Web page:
Kevin Gaughan wrote:
> I'm using a textbook op amp precision rectifier circuit( see below)
> to half wave rectify an input signal.
> With a reasonably fast TL084 OP amp the output starts to look bad at as
> low as 10kHz input. The problem being that at zero crossing the opamp has
> to slew from + a diode drop to - a diode drop. This gives a kink in my
> waveform around zero. I am going to try using schottky diodes and a
> faster op amp but does any one know a better circuit?
> (If the picture looks funny try lining it up so that every line starts
> with an x)
> x                --------[RRRR]--------@---- to buffer
> x               |                      |
> x               |       |\            _|_
> x               |       |  \          /_\
> x in--[RRRR]----@-------|-   \         |
> x               |       |      )-------@
> x               |   ----|+   /         |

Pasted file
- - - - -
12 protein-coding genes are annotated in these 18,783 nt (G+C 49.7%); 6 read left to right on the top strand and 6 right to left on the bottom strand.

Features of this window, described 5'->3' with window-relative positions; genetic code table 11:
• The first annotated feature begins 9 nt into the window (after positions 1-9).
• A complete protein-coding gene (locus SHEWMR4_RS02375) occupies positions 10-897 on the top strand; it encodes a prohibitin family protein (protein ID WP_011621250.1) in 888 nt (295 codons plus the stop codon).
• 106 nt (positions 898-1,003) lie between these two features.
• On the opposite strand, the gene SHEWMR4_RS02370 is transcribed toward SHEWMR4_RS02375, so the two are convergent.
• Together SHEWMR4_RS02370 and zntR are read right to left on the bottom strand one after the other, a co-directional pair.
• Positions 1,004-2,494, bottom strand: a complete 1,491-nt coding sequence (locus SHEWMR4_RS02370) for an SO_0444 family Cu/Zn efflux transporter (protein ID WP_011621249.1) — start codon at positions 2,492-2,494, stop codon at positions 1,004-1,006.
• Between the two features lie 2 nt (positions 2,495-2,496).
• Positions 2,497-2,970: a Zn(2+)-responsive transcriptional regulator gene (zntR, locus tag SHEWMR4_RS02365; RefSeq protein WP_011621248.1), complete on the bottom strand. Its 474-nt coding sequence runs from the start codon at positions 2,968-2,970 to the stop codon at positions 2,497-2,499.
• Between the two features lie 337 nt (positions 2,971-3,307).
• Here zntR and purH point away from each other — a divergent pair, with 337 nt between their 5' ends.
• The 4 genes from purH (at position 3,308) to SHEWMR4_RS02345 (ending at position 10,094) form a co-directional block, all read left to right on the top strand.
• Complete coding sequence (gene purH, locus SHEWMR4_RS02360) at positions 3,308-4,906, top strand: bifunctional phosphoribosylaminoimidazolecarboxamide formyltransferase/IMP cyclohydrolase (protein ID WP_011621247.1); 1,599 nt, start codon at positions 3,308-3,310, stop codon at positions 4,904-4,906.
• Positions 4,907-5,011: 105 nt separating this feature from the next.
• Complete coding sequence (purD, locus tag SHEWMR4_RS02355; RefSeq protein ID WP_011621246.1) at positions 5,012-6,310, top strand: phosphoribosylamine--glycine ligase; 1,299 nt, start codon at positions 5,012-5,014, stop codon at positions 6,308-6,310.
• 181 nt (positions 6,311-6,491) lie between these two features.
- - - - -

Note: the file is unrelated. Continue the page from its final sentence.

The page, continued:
> x               |  |    |  /           |
> x               |  |    |/            _|_
> x               | _|_                 /_\
> x               |  -                   |
> x               | _____________________|
> x
I have built one for a limiter at the radio sation where I work.  It
worked well up to 20kHz.

Add a diode on the output of your circuit to match the drop of the diode
in the feedback loop.  Also the input resistor needs to be slightly
larger than the feedback resistor to match the resistance of the diode. 
I put a variable resistor in the feedback loop to adjust for unity
gain.  If you want to get extremely high prescision, the load after the
output diode needs to match the load of the feedback diode.  Place a
variable resistor from the output diode to ground and drive the
non-inverting input of a second op-amp in a unity gain config.  You
should be able to achieve rectification tracking error of less than


Date: Mon, 18 Nov 1996 19:11:58 -0800

Original Subject: Re: Precision rectifier circuits.

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